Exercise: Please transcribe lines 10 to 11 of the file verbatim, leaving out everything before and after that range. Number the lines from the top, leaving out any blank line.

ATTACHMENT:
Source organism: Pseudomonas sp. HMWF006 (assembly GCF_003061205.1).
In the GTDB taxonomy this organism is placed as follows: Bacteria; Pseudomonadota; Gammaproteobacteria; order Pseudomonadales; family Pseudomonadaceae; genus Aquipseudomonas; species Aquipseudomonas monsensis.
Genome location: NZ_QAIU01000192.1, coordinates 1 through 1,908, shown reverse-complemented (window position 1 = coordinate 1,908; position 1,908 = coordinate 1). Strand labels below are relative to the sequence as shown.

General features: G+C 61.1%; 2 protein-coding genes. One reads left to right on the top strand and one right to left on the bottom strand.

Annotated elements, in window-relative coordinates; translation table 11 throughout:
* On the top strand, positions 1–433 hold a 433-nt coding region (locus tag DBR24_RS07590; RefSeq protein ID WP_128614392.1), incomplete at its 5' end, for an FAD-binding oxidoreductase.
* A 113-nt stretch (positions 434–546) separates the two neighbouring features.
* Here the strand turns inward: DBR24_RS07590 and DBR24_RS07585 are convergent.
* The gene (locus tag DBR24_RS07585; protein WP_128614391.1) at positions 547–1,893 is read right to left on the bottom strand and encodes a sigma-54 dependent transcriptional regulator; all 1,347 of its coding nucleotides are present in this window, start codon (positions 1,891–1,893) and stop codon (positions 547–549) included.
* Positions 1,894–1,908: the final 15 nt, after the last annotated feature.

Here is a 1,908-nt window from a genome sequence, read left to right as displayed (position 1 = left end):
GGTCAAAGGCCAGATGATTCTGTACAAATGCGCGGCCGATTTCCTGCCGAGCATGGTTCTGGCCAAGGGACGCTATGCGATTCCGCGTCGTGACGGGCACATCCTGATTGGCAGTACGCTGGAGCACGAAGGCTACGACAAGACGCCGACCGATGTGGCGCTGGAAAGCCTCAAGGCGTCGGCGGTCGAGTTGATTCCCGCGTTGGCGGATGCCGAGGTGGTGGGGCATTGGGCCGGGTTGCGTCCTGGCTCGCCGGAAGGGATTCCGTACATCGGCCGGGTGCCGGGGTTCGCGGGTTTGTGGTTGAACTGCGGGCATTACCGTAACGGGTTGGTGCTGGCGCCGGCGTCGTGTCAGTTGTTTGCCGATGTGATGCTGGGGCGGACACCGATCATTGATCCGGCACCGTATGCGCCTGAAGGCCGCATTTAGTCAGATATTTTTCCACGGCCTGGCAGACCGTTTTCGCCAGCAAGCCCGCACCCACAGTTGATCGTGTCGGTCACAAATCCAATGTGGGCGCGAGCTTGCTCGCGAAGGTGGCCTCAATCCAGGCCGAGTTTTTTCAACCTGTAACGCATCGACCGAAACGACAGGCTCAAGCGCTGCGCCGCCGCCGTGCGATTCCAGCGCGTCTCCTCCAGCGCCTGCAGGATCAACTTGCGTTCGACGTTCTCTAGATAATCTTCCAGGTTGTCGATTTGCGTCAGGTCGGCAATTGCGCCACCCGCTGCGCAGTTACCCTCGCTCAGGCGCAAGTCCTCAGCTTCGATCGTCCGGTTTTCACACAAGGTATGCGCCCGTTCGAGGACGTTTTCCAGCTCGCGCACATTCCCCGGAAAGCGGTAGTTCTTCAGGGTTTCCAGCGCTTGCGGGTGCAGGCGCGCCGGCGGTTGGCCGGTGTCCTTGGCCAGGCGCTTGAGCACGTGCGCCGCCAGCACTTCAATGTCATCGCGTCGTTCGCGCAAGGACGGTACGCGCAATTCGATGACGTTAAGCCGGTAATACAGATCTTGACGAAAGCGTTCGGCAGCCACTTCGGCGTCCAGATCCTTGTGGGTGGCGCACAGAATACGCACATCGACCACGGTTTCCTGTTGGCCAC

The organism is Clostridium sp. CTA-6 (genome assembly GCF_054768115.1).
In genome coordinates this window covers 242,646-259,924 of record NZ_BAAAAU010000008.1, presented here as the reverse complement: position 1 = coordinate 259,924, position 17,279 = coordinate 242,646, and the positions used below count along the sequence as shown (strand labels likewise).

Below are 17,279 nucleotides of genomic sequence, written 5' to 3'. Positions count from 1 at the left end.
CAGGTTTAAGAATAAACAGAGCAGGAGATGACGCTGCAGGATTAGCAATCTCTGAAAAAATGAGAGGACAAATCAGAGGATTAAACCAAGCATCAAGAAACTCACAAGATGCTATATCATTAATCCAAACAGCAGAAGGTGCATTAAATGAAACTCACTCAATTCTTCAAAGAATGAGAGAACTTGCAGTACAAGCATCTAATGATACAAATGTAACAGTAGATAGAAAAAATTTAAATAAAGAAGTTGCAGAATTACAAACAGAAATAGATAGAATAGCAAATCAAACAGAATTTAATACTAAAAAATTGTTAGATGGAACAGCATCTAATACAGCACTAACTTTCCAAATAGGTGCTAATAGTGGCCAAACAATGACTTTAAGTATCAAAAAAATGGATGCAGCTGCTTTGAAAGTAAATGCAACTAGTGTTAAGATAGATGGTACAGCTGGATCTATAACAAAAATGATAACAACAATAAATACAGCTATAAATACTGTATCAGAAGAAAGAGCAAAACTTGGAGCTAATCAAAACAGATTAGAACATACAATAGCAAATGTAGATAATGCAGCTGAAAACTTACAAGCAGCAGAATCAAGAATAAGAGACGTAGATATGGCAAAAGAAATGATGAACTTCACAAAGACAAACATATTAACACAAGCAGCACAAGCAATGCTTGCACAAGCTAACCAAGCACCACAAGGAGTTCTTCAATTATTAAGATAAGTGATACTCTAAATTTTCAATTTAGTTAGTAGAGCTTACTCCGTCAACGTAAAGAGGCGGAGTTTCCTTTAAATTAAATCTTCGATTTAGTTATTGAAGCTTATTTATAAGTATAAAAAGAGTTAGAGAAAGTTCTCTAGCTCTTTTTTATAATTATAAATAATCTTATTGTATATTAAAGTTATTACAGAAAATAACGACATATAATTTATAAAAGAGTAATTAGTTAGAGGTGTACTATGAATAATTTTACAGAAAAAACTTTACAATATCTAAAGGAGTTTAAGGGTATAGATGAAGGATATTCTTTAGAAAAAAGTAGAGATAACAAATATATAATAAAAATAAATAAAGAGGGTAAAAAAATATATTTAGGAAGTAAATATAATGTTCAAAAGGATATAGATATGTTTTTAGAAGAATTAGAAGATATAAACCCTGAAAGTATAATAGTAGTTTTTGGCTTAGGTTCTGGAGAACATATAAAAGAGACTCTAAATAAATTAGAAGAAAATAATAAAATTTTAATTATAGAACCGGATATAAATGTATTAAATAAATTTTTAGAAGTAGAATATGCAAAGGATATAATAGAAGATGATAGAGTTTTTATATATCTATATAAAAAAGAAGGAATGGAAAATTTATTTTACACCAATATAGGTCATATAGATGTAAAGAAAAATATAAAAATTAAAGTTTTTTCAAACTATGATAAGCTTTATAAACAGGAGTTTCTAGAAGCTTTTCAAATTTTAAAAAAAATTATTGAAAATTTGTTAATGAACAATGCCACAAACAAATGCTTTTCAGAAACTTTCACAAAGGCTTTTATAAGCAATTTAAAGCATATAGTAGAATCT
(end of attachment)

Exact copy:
* Positions 1,894–1,908: the final 15 nt, after the last annotated feature.

Here is a 1,908-nt window from a genome sequence, read left to right as displayed (position 1 = left end):